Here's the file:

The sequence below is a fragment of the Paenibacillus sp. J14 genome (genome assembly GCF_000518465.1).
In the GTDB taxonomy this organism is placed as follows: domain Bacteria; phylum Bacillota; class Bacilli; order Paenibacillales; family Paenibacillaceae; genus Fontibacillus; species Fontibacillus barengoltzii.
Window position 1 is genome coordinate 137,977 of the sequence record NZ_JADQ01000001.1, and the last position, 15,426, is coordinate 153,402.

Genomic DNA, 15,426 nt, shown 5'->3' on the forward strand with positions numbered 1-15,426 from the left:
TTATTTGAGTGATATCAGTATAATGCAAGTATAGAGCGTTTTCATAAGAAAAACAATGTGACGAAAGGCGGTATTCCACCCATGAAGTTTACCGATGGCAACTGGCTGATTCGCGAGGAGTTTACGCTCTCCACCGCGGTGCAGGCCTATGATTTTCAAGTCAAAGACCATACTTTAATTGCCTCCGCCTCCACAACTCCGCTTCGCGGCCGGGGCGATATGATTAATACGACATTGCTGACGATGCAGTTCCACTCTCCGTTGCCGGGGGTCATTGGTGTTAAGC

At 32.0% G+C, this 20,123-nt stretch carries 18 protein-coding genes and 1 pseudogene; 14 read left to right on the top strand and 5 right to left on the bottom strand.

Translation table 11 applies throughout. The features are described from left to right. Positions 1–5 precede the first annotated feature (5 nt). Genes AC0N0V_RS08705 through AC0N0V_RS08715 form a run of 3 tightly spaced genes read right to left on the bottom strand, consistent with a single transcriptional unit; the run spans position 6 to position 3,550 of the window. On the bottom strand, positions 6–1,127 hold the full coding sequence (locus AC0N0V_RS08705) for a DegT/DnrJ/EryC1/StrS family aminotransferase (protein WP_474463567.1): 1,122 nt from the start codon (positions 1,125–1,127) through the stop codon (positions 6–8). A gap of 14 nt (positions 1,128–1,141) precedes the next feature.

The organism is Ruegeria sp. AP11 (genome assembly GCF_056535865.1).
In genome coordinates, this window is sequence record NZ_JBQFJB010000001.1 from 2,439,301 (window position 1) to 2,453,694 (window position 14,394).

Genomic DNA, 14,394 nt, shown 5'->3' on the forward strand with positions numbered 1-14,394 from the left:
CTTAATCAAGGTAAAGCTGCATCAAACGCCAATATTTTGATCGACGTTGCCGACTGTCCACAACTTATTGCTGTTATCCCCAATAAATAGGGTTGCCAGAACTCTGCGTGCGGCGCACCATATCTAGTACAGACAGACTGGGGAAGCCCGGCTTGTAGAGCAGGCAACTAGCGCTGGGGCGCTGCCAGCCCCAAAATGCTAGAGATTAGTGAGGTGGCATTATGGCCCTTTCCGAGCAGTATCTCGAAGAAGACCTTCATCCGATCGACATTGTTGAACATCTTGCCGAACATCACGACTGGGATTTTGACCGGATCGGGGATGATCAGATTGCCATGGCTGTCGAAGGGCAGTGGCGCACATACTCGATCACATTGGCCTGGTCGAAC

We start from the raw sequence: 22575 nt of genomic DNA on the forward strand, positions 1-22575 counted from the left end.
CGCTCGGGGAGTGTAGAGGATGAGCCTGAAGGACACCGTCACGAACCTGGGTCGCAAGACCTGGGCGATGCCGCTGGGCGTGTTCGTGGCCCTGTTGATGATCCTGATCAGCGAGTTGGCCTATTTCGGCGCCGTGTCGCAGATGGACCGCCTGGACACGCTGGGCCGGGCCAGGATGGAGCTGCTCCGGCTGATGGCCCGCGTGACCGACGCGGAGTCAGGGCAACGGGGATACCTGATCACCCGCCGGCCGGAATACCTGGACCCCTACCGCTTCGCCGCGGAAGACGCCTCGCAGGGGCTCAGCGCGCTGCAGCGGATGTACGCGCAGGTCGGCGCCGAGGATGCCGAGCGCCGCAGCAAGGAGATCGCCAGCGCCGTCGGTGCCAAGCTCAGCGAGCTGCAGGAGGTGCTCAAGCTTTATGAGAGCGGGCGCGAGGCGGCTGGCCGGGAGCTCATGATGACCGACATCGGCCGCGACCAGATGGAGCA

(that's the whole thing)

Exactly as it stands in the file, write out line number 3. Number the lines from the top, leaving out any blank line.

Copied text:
Window position 1 is genome coordinate 137,977 of the sequence record NZ_JADQ01000001.1, and the last position, 15,426, is coordinate 153,402.